Sunday Times, 15th April 2012
Noseda proves a more than worthy substitute [for Colin Davis], easily encompassing the dramatic scale of the work...Sabina Cvilak has a bright, silvery penetrating timbre. Ian Bostridge's tenor is as individual and idiosyncractic as Pears's in its own way. Simon Keenlyside, too, is magnificent, while the two choirs relish their grateful, inspiring music.

Financial Times, 28th April 2012
The LSO and its Chorus are on cracking form, and the soloists are as good as you will get... No one should be without the composer's recording, also with the LSO, but half a century later, Noseda's Dramatic, pulsating account represents another landmark.

International Record Review, May 2012
Noseda offers an account rich in drama...forging a sense of momentum and cohesion..Few singers deliver text with as much conviction and engagement as Bostridge, who finds the right tone for the bitterness of war...[Keenlyside] sounds every inch the soldier, conveying the pain of war and a bleak sense of loss...Cvilak is very good, particularly fine in floating her high notes in the 'Lacrimosa'..this performance is incredibly moving.

The Times, 4th May 2012
The two-CD set certainly captures the thrill of the moment in a reading notable both for its hushed intensity and dramatic sweep. Noseda's an Italian, after all, and the clamorous Dies irae and supercharged choral prayers wouldn't disgrace a Verdi opera...The LSO and the London Symphony Chorus are the performance's rock: they start on top form and stay that way. Another essential recording, with or without the Britten centenary.

The Guardian, 10th May 2012
[Noseda] brings a strong sense of Italianate lyricism to bear on the score, reminding us of Britten's conscious debt to Verdi's Requiem. The choral singing is fervent and intense, the playing fierce and sensitive by turns. Sabina Cvilak is the thrilling, hieratic soprano, though her male counterparts.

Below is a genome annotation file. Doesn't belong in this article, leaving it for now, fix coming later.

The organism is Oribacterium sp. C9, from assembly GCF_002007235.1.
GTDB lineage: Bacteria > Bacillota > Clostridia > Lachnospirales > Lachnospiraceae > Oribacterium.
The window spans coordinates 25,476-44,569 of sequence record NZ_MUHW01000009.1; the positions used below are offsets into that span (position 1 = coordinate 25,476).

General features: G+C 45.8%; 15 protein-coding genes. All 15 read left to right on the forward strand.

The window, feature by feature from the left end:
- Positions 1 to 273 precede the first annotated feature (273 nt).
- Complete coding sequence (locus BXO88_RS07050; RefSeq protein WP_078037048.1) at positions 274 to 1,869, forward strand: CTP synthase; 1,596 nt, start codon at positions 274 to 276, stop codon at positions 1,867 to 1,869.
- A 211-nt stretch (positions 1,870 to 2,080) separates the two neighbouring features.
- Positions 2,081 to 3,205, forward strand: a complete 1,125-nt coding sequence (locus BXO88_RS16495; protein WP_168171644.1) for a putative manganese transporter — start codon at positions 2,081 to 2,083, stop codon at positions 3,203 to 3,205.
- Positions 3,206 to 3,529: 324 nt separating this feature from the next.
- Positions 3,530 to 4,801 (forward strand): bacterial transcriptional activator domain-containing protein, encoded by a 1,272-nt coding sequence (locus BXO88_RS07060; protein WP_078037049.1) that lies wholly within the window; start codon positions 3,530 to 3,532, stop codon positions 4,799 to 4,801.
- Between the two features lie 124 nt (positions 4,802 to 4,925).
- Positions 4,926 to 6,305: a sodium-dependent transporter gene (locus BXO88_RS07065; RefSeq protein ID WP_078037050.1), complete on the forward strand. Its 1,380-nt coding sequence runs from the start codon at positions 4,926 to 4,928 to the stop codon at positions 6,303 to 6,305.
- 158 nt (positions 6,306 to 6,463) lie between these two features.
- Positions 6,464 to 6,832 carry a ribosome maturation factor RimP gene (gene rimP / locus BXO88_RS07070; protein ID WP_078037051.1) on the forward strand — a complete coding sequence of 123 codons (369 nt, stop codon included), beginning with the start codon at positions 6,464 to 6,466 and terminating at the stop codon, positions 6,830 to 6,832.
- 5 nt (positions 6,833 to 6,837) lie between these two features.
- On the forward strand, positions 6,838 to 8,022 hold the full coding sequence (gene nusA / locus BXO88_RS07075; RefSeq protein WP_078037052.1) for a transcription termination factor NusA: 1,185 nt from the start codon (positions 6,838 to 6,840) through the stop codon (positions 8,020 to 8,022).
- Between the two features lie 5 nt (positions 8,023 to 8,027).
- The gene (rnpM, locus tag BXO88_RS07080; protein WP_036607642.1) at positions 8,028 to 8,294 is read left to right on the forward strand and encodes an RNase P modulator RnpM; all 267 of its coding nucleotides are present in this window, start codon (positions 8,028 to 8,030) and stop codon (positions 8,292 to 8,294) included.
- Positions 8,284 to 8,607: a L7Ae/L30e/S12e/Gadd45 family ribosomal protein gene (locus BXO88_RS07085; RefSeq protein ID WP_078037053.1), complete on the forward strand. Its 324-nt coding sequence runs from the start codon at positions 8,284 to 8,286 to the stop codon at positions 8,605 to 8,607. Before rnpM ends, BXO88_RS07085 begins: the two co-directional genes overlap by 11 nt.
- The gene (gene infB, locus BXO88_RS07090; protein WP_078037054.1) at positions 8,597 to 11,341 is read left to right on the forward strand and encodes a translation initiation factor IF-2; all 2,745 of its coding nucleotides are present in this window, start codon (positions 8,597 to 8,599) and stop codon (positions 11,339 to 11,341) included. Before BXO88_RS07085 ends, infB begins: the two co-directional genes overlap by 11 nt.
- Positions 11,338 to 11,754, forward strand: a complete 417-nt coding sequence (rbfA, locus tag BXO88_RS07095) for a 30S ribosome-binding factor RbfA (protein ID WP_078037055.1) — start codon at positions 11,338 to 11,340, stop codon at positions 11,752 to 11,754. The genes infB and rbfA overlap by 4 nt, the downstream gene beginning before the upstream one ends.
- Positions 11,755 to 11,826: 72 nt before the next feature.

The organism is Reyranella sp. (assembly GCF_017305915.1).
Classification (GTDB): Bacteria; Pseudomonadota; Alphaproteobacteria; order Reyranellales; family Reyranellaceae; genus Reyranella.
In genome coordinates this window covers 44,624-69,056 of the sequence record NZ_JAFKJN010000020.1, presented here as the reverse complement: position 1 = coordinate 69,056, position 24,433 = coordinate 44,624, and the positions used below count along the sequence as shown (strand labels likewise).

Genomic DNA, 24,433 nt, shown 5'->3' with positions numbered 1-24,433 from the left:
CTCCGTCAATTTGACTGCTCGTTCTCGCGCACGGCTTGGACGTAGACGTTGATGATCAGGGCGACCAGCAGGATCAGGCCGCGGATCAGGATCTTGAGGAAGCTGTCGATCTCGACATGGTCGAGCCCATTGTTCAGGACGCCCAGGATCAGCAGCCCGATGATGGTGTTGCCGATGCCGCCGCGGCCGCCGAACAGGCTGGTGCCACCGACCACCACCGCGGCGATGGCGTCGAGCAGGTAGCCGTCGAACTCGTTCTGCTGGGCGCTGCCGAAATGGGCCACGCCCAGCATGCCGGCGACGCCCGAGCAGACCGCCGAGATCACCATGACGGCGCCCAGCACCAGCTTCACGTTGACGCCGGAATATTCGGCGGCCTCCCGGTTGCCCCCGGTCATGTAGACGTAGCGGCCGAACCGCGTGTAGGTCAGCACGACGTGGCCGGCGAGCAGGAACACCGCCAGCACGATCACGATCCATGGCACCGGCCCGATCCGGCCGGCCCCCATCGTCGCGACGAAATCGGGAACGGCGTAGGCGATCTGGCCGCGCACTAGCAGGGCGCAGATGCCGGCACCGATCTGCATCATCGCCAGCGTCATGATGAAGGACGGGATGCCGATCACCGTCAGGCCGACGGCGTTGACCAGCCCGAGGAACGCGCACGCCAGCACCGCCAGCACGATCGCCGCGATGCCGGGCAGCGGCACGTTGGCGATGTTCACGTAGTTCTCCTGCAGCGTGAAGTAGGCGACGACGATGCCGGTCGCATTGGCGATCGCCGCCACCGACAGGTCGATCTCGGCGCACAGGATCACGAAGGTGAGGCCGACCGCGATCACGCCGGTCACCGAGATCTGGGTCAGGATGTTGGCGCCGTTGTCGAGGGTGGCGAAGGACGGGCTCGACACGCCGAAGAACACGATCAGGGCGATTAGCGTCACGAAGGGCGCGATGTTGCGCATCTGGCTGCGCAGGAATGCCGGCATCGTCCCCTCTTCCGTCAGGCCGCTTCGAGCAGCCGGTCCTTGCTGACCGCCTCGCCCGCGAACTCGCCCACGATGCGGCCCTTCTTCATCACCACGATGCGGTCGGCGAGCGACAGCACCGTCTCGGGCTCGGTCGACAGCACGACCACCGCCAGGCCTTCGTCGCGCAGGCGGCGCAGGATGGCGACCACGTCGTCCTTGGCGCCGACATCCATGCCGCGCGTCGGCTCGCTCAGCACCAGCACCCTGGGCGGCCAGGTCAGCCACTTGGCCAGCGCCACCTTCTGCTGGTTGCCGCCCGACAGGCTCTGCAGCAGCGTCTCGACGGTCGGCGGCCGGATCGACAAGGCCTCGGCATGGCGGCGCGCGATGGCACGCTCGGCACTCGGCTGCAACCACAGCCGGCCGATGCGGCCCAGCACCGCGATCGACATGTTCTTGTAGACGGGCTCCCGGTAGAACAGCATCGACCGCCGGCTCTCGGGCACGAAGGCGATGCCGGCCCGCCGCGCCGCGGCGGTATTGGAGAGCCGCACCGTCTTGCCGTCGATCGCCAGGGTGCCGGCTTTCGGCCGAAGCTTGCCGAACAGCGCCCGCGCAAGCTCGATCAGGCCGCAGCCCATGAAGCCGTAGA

BBC Music Magazine, June 2012
[Noseda] delivers it afresh as a scintillating achievement...Sabina Cvilak's soprano has the focus, though not always the required gravitas, while tenor Ian Bostridge brings a piercing sincerity to all his solos...Keenlyside takes a different approach: sonorous, commanding, but sometimes lacking the necessary bitter edge...Nevertheless, this is an important issue: Noseda's judgement of pace is unerring, and the orchestra and chorus simply superb.

classicalsource.com, 31st May 2012
Noseda conducts the most blazing War Requiem I have heard in any circumstances...The LSO's brass section rips into the score's martial elements with full-blooded ferocity...This is a searing recording, a match for the very best and more powerful than any other version I know in communicating Britten's anti-war agenda. Fifty years on, here is a War Requiem for our own troubled times.

CD Choice
In some ways this is the most affecting and emotionally draining reading the work has ever received - and that includes the premiere recording by Britten itself, which established a high benchmark for many years. This is a considerable achievement.

Gramophone Magazine, July 2012
Noseda's live performance seeks to take the audience on a journey from the edge of consciousness to the blazing fires of the battlefield...Bostridge spins a beautiful line in the tenor's lyrical passages...Keenlyside is excellent throughout...Decisive and confident, the soprano Sabina Cvilak has the Slavic edge to her voice that has seemed hard-wired into the part since the incomparable Vishnevskaya.

MusicWeb International, July 2012
The LSO Live account has great clarity and tonal sophistication. The Eltham choir is crisp and well balanced...The LSO certainly play well and the brass in the Dies irae are especially thrilling...All else pales next to Bostridge's deeply moving, extraordinarily nuanced singing in Futility...The LSO chorus deserve a mention in dispatches. Their quiet singing in Pie Jesu is ineffably beautiful.

Notes & Reviews:

Recording information: Barbican, London (10/09/2011/10/11/2011).



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Works Details

>Britten, Benjamin : War Requiem, Op. 66
  • Conductor: Gianandrea Noseda
  • Ensemble: London Symphony Orchestra Chorus
  • Notes: Barbican, London (10/09/2011/10/11/2011)
  • Running Time: 61 min. 22 sec.
  • Period Time: Modern
  • Form: Choral
  • Written: 1961